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Wednesday, December 07, 2011

Soccer Dad's Middle East Media Sampler

Here's Soccer Dad's Middle East Media Sampler for Tuesday, December 7.
1) Not so much unbridled enthusiasm now

In Egypt, the beginning or the end? Thomas Friedman seems to have been somewhat sobered by the strong showing the Muslim Brotherhood made in the first stage of Egypt's voting.
BOTTOM LINE The Muslim Brotherhood and the Salafis have been living underground, focused largely on what they were both against and confined in their ideology to platitudes like “Islam is the answer.” Now that they are emerging from the Arab basement to the Arab street, they not only have to define what they are for but do it in the context of a highly competitive global economy that will leave Egypt’s 85 million people, about one-third of whom are illiterate, even further behind if they don’t get moving.
This will eventually require some wrenching ideological adjustments by the Muslim Brotherhood and Salafis to reality. This story is just beginning.
Since February, Friedman has written a number of columns where he's reduced the Muslim Brotherhood to "Islam is the answer." But this underestimates their appeal. The Brotherhood surely has greater appeal than just a hackneyed slogan. In fact here's what Friedman wrote at the beginning of the "Arab spring," in They did it:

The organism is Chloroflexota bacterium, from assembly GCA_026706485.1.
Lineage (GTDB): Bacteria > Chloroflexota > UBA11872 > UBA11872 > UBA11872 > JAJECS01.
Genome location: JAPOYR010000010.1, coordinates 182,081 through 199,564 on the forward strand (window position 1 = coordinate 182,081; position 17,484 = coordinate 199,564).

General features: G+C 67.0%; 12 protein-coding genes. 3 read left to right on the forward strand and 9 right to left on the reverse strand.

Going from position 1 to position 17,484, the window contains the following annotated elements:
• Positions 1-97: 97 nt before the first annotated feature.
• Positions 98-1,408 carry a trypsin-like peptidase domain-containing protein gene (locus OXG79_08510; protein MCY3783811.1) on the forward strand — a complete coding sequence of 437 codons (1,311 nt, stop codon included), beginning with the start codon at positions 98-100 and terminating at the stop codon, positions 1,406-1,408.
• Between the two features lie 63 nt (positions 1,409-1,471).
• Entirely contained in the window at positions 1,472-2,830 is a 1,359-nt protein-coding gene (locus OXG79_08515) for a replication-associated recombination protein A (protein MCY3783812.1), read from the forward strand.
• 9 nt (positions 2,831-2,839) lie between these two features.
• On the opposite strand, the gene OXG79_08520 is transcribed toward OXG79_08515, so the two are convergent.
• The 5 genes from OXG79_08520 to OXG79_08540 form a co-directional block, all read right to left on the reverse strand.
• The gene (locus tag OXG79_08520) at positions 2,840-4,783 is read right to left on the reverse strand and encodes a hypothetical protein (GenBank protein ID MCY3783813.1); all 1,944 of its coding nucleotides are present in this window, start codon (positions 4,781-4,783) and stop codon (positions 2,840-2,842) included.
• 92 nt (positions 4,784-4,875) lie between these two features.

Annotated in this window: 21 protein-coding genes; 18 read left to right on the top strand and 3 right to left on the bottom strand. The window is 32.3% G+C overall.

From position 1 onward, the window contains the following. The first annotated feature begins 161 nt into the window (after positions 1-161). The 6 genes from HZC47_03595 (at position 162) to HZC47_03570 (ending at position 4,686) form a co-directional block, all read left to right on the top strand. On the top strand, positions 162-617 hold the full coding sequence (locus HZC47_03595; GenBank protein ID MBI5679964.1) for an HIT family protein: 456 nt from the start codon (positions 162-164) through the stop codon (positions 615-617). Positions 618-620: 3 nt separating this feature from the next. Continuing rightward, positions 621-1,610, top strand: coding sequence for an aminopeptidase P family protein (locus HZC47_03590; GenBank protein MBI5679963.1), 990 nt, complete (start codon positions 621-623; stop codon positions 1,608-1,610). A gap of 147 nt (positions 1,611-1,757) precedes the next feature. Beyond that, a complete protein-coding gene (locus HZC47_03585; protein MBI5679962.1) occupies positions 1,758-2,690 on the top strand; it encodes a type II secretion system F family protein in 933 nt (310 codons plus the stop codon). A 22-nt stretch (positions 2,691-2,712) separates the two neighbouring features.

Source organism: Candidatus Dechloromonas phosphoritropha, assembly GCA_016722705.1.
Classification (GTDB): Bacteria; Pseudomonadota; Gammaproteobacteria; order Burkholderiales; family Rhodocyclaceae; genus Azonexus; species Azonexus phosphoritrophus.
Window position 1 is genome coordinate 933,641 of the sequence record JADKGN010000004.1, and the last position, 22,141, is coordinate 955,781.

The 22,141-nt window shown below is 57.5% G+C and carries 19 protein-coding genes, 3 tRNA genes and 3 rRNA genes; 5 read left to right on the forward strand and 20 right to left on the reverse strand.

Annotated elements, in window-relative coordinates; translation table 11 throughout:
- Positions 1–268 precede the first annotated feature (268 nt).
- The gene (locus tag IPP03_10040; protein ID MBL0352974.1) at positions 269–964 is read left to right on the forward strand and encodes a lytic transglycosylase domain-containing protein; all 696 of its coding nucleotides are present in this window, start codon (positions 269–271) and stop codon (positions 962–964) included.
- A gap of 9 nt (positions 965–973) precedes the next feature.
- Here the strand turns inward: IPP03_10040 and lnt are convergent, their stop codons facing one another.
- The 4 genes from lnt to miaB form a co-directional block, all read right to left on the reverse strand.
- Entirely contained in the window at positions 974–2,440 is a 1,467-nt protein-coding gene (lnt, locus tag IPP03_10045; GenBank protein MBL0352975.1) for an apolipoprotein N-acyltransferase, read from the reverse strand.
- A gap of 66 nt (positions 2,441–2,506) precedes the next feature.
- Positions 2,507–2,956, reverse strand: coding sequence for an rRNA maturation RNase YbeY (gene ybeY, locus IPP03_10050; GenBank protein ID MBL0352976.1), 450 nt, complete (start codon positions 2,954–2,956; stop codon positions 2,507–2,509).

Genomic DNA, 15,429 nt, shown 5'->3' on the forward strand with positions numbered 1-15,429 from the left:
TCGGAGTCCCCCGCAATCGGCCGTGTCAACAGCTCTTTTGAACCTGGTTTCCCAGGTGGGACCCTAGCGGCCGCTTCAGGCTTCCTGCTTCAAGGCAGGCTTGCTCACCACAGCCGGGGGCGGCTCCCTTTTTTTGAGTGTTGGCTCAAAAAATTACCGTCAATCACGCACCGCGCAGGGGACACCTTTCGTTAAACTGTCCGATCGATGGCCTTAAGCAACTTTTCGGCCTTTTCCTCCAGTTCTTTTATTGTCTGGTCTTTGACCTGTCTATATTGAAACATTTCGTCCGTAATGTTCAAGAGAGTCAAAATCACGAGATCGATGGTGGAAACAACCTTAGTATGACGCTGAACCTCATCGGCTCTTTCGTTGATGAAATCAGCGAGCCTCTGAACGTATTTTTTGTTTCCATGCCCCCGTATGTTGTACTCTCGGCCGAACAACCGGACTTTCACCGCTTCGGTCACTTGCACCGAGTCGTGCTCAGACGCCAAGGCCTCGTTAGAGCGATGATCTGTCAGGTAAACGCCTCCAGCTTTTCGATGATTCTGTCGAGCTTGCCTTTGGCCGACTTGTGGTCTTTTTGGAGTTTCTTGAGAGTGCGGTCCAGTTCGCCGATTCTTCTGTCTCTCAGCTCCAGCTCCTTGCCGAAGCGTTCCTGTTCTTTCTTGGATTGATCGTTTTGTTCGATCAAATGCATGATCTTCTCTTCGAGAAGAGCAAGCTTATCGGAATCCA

Some people worry, though, that the Egyptian Army will strangle this Egyptian democracy movement in its crib. Personally, I think the army leadership is a little afraid of the Twitter-enabled Tahrir youth. The democracy movement that came out of Tahrir Square is like a tiger that has been living in a tiny cage for 30 years. Having watched it get loose, there are two things I would say about this tiger. One is that anyone who tries to put it back in that little cage will get his head bitten off. And, two, any politician who tries to ride the tiger for his own narrow interests, not for the benefit Egypt, will get eaten by it as well. Iran, the other day, issued a declaration urging the Tahrir youth to make an “Islamic revolution,” and none other than Egypt’s Muslim Brotherhood told Tehran to get lost because the democracy movement here is pan-Egyptian and includes Christians and Muslims.